Are you saving seeds this year? Tag us on Facebook or use the hashtag #southernexposureseed on Instagram to show us your projects.

6 Easy Steps to Save Seed Potatoes

If you’re starting to save some of your own seed this year, you might want to give potatoes a try! While they do take a bit of storage space, they’re pretty easy to save. Saving seed potatoes can also save you a lot of money on next year’s garden, especially if you generally rely on having potatoes shipped to you.

What About Disease?

Many people don’t save seed potatoes because of the fear of disease. Commercial producers almost exclusively rely on USDA-certified seed potatoes. However, on a home scale, you can easily mitigate the risk of diseases. Always rotate your potatoes and other members of the Solanacea or nightshade family (peppers, eggplants, tomatoes, tomatillos, and potatoes). Keep your potatoes well weeded and mulched and grow them in rich, well-draining soil. 

Selecting Seed Potatoes

While you can harvest potatoes early in the season for eating, you should harvest storage seed potatoes should when the plant dies back. The foliage dying back makes the potatoes go into dormancy. This will help them keep longer. Make sure you harvest them before you get any hard frosts.

When selecting individual potatoes to store, you want to focus on selecting healthy potatoes that are free from any signs of disease, blemishes, or bruises.

Note that some varieties store better than others, so if you struggled in the past you might want to try a variety like Yukon Gold that keeps well.

Curing 

Potatoes are one of those staple crops like winter squash that keep better when they’ve been cured. Take your freshly harvested potatoes and gently brush any loose dirt off. Don’t wash them! Lay them on newspaper in a single layer somewhere cool, dark, and well-ventilated for 10 to 14 days.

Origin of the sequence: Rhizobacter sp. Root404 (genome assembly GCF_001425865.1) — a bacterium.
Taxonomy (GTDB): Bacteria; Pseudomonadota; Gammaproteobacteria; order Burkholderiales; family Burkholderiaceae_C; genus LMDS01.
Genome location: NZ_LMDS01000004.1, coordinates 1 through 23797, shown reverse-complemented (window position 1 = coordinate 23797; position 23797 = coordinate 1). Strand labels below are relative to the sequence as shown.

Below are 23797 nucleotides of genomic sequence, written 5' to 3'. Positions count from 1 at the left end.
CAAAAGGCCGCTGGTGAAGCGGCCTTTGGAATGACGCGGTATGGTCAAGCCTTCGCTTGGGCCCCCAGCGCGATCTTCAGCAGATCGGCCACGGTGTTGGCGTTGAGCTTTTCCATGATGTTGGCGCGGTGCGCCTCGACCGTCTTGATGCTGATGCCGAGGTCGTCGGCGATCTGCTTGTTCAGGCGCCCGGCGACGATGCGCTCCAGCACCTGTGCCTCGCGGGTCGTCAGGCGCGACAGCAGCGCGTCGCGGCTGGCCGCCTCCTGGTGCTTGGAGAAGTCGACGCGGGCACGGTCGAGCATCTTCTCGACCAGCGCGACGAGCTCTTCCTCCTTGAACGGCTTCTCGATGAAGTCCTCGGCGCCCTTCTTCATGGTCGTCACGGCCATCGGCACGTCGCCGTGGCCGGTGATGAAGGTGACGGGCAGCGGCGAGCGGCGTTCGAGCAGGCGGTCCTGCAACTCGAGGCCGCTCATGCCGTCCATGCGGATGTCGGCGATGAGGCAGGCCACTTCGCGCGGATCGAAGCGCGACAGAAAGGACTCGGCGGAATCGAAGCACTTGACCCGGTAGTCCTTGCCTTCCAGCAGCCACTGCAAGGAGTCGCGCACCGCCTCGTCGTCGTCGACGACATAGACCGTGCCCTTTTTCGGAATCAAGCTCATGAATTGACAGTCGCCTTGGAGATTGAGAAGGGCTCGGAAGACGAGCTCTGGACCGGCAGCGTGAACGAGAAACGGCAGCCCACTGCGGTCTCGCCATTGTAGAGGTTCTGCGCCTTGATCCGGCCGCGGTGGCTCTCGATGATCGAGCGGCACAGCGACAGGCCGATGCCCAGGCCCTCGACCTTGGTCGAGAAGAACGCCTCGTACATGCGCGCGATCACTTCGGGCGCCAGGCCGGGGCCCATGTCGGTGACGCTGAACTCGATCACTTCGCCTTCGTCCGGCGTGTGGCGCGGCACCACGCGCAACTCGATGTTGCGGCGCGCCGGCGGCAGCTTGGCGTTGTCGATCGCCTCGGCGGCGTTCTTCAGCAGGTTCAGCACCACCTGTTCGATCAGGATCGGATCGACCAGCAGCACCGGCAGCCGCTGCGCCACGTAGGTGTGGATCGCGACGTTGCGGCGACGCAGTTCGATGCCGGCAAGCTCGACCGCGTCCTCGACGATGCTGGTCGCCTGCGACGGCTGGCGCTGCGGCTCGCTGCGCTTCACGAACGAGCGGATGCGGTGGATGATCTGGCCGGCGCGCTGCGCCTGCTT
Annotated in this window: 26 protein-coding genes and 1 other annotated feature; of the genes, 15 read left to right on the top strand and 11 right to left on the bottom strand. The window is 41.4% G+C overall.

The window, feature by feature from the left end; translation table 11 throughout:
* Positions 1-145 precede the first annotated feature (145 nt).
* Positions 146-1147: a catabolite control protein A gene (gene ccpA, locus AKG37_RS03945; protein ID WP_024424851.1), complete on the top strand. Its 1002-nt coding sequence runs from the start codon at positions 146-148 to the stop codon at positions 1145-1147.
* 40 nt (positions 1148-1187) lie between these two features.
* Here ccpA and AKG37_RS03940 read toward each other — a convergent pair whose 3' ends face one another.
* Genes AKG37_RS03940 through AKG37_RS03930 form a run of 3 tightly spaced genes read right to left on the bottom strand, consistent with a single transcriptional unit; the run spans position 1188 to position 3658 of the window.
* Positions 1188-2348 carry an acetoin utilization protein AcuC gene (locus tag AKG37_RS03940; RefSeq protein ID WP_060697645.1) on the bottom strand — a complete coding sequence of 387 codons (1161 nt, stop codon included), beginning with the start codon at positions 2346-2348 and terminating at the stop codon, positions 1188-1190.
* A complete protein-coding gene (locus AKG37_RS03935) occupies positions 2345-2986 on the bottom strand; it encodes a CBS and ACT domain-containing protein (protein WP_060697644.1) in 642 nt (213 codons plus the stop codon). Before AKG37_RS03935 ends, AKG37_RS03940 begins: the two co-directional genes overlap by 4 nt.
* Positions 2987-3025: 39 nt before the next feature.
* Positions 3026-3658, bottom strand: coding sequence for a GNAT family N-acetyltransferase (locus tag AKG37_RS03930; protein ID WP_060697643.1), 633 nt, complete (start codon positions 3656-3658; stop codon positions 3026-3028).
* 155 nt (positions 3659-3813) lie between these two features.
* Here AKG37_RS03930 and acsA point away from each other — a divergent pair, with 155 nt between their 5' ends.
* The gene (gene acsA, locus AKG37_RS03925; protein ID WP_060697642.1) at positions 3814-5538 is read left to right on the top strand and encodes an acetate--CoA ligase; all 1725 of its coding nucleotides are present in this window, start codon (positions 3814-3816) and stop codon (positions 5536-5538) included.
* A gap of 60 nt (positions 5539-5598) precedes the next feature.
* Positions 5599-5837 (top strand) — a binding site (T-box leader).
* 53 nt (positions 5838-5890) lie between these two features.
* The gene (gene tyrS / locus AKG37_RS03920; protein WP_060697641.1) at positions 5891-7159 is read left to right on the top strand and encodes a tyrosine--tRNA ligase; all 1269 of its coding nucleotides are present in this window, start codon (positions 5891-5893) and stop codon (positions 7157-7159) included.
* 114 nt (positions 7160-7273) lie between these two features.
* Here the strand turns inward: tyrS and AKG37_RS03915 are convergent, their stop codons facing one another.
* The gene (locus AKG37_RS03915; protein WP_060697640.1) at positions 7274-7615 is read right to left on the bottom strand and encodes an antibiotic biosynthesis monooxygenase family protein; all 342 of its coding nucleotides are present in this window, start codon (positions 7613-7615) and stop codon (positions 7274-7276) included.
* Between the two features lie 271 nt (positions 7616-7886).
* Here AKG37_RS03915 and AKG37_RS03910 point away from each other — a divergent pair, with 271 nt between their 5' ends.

After your potatoes are cured they’ll have thicker skins, a little less moisture, and be ready to store! 

Proper Storage

Ideally, you should store you potatoes somewhere dark where temperatures remain between 35° and 40°F though they will still keep for several months at temperatures up to 50°F. Warmer temperatures or large fluctuations can cause potatoes to break dormancy and sprout early. 

Before packing your potatoes up, go through them one more time and remove any with damage. Gently rub off any large clumps of dirt you come across. Pack your potatoes in ventilated containers. Bushel baskets, root-storage bins, and perforated cardboard boxes work well for this. Cover your containers with cardboard or newspaper to keep out any light.

Don’t store potatoes with onions and fruit, which give off ethylene gas and can cause potatoes to sprout early.

Check On Your Potatoes

Check on your potatoes every couple of weeks. You want to remove any starting to rot or mold as soon as possible, so it doesn’t spread to the others. 

Get Ready to Plant

In the spring, you can plant any potatoes that have sprouted. It’s okay if they’re a bit wrinkly, but you don’t want to use any that appear to be rotting or unhealthy. To plant, cut potatoes into pieces no smaller than an egg with no fewer than two eyes.

Check out our Potato Growing Guide for further planting instructions.